Changes in strength and aerobic performance by concurrent training in under-19 soccer players

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Journal Article

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Fitness, Exercise testing, Training load, Team sport, Football association


Background: This study aimed to determine: 1) the changes in the physical conditioning of under-19 soccer players, 2) the effects of strength training using resistance executed as a function of the speed of a Smith machine bar, 3) relationships between heart rate (HR) values recorded during training and competition and changes in players' physical conditioning.

Methods: Nineteen field players from a team in the U-19 Spanish first division participated in the study. Changes in jump ability (CMJ, CMJL), bar movement speed in a loaded full squat (FSL), sprint time over 30m (T10, T20, T30, T10-20,T10-30, T20-30), and maximal aerobic speed (MAS) were evaluated three times (E1, E2, E3) during the fourth months studied. Players' HR during practices and matches were recorded. Improvements in MAS, application of strength in CMJ, CMJL, and FSL were reported, while the players significantly worsening their sprint times.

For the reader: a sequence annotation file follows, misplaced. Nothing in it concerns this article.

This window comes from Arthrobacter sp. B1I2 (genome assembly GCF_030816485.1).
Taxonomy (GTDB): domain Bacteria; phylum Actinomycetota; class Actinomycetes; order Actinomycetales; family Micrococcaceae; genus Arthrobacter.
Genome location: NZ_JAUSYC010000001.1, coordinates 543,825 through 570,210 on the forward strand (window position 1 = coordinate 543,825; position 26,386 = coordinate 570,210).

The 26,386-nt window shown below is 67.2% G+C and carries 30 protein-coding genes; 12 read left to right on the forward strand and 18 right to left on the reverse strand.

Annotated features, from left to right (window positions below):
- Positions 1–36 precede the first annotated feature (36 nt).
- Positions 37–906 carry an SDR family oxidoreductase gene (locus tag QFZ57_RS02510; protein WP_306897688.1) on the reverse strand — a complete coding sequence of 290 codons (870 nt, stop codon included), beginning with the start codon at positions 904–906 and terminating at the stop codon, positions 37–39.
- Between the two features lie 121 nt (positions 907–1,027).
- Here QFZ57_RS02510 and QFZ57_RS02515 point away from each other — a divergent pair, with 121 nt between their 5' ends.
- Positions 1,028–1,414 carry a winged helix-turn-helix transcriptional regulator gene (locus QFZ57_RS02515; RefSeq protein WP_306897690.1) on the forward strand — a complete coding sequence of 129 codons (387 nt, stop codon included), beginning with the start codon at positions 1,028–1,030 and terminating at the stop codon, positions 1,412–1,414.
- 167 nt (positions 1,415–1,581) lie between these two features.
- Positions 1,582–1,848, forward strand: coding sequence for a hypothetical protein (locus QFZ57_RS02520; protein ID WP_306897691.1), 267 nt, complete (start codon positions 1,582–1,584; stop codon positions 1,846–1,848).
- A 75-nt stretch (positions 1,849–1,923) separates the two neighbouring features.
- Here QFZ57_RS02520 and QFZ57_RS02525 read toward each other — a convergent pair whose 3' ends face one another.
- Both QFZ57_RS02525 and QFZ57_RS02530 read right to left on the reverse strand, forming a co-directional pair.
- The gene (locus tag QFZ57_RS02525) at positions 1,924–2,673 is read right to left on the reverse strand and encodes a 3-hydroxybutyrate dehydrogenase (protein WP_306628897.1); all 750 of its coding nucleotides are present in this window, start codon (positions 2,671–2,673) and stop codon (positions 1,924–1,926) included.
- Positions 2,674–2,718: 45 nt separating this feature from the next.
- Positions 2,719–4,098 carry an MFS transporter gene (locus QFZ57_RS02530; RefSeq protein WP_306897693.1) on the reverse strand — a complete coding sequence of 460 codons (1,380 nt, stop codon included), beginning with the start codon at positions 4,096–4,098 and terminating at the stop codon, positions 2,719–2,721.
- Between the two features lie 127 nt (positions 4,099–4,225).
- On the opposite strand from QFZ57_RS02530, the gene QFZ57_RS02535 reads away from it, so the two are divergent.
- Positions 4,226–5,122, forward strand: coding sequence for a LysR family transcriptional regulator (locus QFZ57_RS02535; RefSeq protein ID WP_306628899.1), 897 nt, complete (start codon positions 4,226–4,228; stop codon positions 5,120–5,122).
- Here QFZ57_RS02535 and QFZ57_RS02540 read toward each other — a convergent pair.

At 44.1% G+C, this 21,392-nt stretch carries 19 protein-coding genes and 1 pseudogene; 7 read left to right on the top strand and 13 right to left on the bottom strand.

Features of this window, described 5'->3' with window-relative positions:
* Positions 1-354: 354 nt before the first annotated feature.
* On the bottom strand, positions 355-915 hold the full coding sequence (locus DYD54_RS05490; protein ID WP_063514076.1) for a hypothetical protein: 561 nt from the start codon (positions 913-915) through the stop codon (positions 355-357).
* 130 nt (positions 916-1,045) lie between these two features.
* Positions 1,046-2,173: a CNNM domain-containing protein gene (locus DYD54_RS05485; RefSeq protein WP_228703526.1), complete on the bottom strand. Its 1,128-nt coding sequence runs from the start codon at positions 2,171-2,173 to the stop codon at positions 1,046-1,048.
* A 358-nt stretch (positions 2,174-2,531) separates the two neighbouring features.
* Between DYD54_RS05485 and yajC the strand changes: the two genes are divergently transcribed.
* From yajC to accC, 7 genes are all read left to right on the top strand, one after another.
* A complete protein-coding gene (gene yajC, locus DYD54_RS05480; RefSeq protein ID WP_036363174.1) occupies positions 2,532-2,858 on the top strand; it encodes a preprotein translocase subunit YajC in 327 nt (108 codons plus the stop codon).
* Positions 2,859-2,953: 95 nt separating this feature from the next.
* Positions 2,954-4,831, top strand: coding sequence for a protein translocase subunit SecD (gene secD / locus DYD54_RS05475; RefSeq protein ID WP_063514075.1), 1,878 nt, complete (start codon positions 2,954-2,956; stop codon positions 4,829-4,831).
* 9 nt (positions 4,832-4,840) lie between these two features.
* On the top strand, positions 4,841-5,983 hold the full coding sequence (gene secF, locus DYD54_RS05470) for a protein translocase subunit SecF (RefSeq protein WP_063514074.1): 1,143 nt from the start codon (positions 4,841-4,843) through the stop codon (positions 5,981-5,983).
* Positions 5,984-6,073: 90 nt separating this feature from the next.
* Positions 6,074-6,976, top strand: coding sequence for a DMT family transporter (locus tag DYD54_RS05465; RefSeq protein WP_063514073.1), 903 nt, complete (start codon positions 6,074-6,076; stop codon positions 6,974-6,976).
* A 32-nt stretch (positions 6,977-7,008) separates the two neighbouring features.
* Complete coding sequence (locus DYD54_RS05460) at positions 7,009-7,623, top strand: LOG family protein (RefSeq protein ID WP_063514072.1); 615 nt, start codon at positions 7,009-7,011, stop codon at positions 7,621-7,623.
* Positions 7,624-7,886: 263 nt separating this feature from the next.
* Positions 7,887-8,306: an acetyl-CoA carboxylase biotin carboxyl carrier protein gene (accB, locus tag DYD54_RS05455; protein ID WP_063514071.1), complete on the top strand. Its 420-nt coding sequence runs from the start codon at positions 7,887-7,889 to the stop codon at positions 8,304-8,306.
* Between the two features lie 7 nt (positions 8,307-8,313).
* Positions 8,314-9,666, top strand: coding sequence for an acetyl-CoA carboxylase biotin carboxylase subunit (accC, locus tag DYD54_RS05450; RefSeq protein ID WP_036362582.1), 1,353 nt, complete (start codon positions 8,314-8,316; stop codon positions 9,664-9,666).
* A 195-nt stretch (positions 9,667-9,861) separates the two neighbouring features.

Results: No significant relationships were found between HR values and changes in players' physical conditioning. Changes in sprint times (T30 and T10-30) were correlated with changes in bar speed for the FS60kg (r = 0.53-0.64, p < 0.05) and volume of strength training performed (r = 0.53-0.59, p < 0.05). These improvements in strength did not induce expected improvement in sprint time, possibly due to the interference effect between concurrent aerobic and strength training.

Conclusions: The results suggests that improved ability to accelerate could be related to improvements in loaded full squats moving at speed near 1m.s-1, and the inhibitor effect obtained shows the importance of monitoring the intensity of aerobic training.

Source Publication

International SportMed Journal

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